I fired up the joint, took a hit just to make sure it wasn’t oregano and handed it to TCTW, who took a couple of good tokes and passed it back. Twenty minutes later, her nausea was gone and she was loudly laughing and smiling for the first time in months. It was short-lived, however.

Her nausea returned, and we realized that we would need to become the Mazatlán incarnation of Cheech and Chong in order to fight her long-term illness with cannabis. And neither of us could have kept up with the cost of the Pringles chips she was driven to devour at the end of each session.

She got a new prescription for anti-nausea medication. We had high hopes that she was finally on the road to recovery. However, the medication would not stay down long enough to be effective.

By this time, she had lost about 15 kilograms and had very little energy. She was becoming seriously dehydrated; it was time for the hospital.

At the admitting desk, her doctor immediately whisked her off to a saline drip while I dealt with the inordinate amount of paperwork.

Whenever I need to deal with any Mexican institution or bureaucracy, I am still always stunned by the volume of paper created for even the most rudimentary of transactions. Complex transactions will require your signature, multiple times, everywhere but on the edge of the paper, and will often be festooned with a colorful assortment of mechanical stamps.

As TCTW was being set up in a room, I soon discovered I was involved in a complex transaction with someone who had the demeanor of a low-rent bill collector. He started by handing me a four-page contract for services, all in 10-point font and, of course, all in Spanish. I began at the top of the first sheet and slowly worked my way down.

After about three minutes, the man carefully removed the contract from my hands, laid it on the counter and handed me a pen while pointing to the signature line at the bottom. I told him I needed to read through the whole document just for a vague understanding as to what I was signing.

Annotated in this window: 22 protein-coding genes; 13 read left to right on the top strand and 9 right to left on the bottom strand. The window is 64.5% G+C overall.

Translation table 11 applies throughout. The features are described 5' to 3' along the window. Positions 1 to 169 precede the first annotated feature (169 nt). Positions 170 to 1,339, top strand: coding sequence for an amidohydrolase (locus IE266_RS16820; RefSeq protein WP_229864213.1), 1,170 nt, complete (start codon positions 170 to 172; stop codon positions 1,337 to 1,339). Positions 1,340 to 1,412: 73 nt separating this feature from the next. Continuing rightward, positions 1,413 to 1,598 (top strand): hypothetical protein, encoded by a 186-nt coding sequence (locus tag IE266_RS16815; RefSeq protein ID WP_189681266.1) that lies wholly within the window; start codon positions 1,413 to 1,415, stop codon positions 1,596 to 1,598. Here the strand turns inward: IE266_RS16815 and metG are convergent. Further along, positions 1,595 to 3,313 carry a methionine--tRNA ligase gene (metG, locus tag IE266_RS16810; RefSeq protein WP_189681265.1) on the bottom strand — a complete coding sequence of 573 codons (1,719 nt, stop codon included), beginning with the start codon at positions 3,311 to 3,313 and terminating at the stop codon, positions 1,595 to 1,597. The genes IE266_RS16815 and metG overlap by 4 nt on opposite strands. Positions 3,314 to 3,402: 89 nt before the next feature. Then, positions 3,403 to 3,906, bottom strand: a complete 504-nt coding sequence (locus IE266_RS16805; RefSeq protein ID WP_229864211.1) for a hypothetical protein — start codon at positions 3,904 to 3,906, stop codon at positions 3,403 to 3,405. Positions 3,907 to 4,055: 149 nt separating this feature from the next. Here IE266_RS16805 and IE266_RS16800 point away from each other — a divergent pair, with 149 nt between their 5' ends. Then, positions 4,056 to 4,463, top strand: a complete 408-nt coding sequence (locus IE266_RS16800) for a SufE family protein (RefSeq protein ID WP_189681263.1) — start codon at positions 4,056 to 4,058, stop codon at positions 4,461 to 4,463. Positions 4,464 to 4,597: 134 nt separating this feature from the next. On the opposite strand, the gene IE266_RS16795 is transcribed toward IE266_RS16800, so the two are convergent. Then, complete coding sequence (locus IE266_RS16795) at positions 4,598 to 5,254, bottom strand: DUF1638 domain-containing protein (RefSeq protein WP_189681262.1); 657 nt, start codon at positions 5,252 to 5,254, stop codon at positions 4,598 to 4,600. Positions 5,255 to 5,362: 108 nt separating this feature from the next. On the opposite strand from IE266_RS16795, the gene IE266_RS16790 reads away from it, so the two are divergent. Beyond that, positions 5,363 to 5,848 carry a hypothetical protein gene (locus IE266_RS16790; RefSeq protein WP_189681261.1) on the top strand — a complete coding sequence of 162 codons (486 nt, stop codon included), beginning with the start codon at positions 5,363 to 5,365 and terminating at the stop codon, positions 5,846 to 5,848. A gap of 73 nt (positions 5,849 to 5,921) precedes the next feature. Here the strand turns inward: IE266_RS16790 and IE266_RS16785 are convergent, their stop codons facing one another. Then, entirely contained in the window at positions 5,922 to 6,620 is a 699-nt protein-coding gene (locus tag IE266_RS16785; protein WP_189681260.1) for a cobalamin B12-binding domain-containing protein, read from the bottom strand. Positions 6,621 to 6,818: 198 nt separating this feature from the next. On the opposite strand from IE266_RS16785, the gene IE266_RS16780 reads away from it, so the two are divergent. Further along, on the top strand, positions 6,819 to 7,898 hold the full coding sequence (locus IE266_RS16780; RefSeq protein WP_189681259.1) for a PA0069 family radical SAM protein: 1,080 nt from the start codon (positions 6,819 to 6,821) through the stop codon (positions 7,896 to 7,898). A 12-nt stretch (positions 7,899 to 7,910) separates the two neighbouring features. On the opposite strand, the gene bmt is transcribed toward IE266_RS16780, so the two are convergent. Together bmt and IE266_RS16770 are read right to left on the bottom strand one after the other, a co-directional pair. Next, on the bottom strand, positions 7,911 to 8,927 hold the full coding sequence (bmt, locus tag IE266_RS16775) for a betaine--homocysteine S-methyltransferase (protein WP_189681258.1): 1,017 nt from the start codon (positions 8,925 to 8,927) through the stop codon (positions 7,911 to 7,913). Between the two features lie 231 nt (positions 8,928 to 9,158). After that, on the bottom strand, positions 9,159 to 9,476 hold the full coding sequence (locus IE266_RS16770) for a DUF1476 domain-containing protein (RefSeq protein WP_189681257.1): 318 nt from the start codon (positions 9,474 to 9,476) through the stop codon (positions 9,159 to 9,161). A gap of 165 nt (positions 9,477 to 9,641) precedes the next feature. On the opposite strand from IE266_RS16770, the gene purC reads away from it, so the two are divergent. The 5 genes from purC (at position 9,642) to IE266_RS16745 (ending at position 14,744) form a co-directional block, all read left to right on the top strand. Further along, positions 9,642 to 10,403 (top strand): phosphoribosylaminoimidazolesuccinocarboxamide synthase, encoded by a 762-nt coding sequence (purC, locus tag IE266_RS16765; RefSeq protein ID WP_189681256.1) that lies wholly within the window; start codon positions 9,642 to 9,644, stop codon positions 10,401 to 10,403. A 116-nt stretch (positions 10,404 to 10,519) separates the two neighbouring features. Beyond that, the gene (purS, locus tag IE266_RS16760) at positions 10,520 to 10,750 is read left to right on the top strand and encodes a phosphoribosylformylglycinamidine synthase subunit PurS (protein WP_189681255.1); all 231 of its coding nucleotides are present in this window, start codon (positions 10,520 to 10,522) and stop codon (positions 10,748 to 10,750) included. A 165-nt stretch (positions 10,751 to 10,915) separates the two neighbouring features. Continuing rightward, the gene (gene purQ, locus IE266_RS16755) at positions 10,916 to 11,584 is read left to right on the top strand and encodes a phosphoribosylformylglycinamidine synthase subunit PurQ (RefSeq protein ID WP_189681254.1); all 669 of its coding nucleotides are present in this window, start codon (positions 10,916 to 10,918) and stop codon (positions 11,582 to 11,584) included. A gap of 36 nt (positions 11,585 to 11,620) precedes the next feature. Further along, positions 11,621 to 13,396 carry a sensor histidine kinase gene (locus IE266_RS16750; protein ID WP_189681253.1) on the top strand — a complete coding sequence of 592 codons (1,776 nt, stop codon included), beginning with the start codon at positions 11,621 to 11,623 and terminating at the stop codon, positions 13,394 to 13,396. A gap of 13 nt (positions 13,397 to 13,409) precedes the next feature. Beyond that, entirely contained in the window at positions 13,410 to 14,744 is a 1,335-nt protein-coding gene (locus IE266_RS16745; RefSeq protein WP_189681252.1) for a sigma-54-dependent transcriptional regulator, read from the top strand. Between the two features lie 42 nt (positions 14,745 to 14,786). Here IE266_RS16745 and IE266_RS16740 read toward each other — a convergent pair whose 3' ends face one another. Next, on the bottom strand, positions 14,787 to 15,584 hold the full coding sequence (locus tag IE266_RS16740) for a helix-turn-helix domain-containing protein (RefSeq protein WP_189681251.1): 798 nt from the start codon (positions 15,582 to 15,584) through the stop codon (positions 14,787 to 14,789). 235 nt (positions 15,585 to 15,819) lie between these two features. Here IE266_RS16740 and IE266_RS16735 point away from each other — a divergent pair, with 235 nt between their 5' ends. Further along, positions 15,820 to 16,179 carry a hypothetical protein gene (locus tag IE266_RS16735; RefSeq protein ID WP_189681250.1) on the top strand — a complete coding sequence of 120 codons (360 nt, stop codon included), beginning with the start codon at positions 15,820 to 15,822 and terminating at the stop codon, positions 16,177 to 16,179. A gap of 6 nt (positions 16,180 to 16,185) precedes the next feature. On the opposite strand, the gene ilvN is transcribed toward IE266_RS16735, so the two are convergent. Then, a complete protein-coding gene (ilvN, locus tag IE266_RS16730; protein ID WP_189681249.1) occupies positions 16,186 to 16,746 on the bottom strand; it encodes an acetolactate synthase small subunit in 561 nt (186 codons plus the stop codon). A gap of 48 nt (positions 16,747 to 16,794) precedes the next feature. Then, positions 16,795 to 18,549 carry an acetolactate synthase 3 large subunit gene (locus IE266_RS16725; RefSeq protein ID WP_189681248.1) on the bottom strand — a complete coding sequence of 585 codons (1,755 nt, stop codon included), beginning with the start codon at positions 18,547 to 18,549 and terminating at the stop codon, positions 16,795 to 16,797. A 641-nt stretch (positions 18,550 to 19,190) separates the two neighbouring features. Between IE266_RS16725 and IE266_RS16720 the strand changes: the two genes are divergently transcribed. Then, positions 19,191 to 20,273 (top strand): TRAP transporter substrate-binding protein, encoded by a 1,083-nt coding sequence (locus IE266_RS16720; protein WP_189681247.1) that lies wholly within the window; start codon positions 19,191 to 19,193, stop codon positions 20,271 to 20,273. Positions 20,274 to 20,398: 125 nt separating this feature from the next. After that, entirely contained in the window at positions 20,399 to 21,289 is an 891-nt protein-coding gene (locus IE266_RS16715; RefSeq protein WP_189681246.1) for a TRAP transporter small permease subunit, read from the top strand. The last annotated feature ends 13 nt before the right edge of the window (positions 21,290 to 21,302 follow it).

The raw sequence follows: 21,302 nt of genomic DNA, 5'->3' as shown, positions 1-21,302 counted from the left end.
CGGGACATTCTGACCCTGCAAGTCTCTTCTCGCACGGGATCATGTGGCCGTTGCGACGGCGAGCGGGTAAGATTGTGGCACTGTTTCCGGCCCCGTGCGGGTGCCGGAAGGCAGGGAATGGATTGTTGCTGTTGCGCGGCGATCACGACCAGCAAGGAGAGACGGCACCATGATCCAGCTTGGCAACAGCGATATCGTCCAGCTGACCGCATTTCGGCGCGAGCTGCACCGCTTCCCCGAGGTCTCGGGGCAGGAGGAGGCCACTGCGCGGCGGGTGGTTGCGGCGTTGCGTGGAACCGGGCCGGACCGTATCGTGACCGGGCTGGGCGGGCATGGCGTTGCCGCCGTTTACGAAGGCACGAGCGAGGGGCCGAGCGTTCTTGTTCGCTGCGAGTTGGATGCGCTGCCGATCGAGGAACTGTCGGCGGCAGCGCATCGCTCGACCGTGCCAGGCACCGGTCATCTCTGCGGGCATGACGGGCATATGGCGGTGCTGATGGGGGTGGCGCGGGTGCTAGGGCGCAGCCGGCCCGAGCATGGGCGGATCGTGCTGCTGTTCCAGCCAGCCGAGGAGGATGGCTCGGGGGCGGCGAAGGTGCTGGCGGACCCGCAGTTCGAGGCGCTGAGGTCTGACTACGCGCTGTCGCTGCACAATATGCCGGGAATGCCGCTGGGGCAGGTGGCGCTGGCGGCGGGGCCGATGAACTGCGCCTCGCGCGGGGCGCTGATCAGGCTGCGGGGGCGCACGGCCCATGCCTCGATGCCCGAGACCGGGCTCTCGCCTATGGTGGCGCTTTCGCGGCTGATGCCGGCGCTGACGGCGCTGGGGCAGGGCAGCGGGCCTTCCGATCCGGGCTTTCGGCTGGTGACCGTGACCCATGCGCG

TCTW had been an attorney in her life before Mexico, and she would give me a right good thumping for signing something unread. So I asked the man to explain what the four-page contract said. I was told that the hospital would need a 25,000-peso deposit immediately and would need to collect a similar amount, or maybe more, every other day.

This employee had just summed up four pages of single-spaced, small-font, convoluted legalese in less than 15 words. Obfuscation with a smile.

I told him that he needed to speak to my attorney, who was somewhere on the third floor. Even in her diminished state, TCTW would easily sort this guy out, plus she had a complete collection of credit and debit cards in her somewhat smelly purse.

Covid patient leaving hospital in Mazatlán
Months later, the recovered and masked Captured Tourist Woman leaves a Mazatlán hospital.

It took eight days of several types of intravenous medication to bring her back from the brink. With the exception of the pushy bill collector, her hospital stay was as pleasant as something like that could be, especially after they moved her off the bland diet and she discovered the hospital’s tortilla soup was superb.

As we have moved through this global event so far — and we know it’s not over — we both learned new things about ourselves and the people around us: our circle of friends has dwindled while at the same time become more authentic; we discovered, to our delight, that having most of our daily needs assuaged by servicios a domicilio (home delivery) was rather sumptuous, and it’s become a convenient routine.

Also: not all doctors are competent, and not all urine containers are liquid-tight.

Get the vaccinations and wear the mask. This can be some serious shit.

The writer describes himself as a very middle-aged man who lives full-time in Mazatlán with a captured tourist woman and the ghost of a half-wild dog. He can be reached at [email protected].